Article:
d) reminds us not to dismiss criticisms

e) all of the above

 

2. In her post, How to Write Historical Fiction Characters, Amy Carol Reeves

a) admits she’s relieved that oxygen depriving whale bone corsets are out of fashion

b) reminds us that teen girls today are pressured to maintain a certain body type just as teens from historical fiction were

c) suggests we keep the main tensions of the time period where our stories are set while highlighting a universal teen tension

d) stresses the importance making the needs of historical fiction characters relatable

e) all of the above

 

3. In her post My Characters Won’t Let Me Write This, Ame Dyckman

a) offers us the world’s first tixercise! (tip+exercise)

b) asks us to think about what happened in our characters’ days the day before the story started

c) advises us to look for the real characters amongst our relatives

d) uggests we identify our character’s favorite flavor of ice cream

e) all of the above

 

4. In her post Characters Don’t Exist in a Vacuum, Anne Marie Pace

a) reminds us that people aren’t 100% consistent, so characters shouldn’t be either

b) says that it is important to know our character’s sometimes and usually

c) suggests that the sometimes and usually can help develop plot

d) indicates that the sometimes might be an unconscious new behavior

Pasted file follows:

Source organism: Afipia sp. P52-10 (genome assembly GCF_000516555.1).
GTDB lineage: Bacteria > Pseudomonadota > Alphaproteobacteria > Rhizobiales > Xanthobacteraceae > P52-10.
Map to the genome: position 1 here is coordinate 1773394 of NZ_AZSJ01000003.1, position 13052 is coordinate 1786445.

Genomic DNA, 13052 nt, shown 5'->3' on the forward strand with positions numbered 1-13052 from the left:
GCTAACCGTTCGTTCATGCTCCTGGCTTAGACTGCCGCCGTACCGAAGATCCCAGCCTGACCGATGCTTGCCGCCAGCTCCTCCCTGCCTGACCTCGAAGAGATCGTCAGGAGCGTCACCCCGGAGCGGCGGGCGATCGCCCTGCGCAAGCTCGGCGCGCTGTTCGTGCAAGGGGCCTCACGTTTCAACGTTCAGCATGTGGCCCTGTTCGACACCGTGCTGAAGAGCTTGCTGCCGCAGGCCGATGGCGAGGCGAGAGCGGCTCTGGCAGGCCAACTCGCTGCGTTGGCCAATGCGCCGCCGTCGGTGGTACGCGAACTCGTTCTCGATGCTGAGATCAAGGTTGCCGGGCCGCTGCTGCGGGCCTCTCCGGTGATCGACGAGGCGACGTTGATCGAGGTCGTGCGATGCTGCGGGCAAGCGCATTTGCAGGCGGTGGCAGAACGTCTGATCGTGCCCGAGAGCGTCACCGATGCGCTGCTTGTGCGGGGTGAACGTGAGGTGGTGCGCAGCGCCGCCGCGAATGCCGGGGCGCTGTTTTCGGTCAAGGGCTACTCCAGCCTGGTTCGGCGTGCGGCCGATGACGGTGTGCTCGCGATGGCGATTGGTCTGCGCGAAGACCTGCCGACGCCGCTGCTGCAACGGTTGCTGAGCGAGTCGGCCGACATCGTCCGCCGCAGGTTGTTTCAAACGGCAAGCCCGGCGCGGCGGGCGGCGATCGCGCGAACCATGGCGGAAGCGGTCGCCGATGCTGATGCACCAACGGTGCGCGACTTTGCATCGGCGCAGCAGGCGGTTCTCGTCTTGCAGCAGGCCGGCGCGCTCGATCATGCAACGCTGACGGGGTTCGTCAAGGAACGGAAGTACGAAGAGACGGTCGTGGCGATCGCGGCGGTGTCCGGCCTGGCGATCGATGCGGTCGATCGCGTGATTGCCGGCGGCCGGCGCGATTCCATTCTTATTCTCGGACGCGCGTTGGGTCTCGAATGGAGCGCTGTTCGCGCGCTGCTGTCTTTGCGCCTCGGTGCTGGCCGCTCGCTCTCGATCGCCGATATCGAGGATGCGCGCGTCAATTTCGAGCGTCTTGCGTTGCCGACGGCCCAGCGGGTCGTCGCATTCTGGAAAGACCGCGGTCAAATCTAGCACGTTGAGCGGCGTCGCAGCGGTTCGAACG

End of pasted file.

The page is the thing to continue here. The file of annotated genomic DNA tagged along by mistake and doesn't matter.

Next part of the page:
e) all of the above

 

5. In her post Unsticking the Glue, Leeza Hernandez gives us tips to help battle the frustrations that hold us back from our creative genius. These tips include:

a) being kind to yourself

b) Identifying procrastination

c) Taking a time out

d) Bringing in reinforcements

e) all of the above

 

6. In his post Facing Fears to Create Great Characters, Zach OHora

a) admits he’d never drawn a dinosaur before taking on Tyrannosaurus Wrecks

b) shows kids he drew in dinosaur costumes instead of drawing dinosaurs

c) illustrates that he had to learn to face his fears

d) suggests that sometimes we have to go out of our comfort zones

e) all of the above

 

 

You made a 100 again didn’t you? Good for you! Since it’s the last week, we’re going to give you a REALLY BIG gold stars!

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You’ve made it through four weeks of great posts, so reward yourself with some Summer School Swag. You can still get Kidlit Summer School swag from the PiBoIDMo Cafe Press shop! Neither we nor Tara profits from any of these sales, and in fact, $3.00 of every purchase goes to Reading is Fundamental. These funds will be used to purchase books for kids who need them. Thanks to Tara Lazar for making the PiBoIdMo shop available to us and thanks again to Zach OHora for creating the fabulous Kidlit Summer School logo!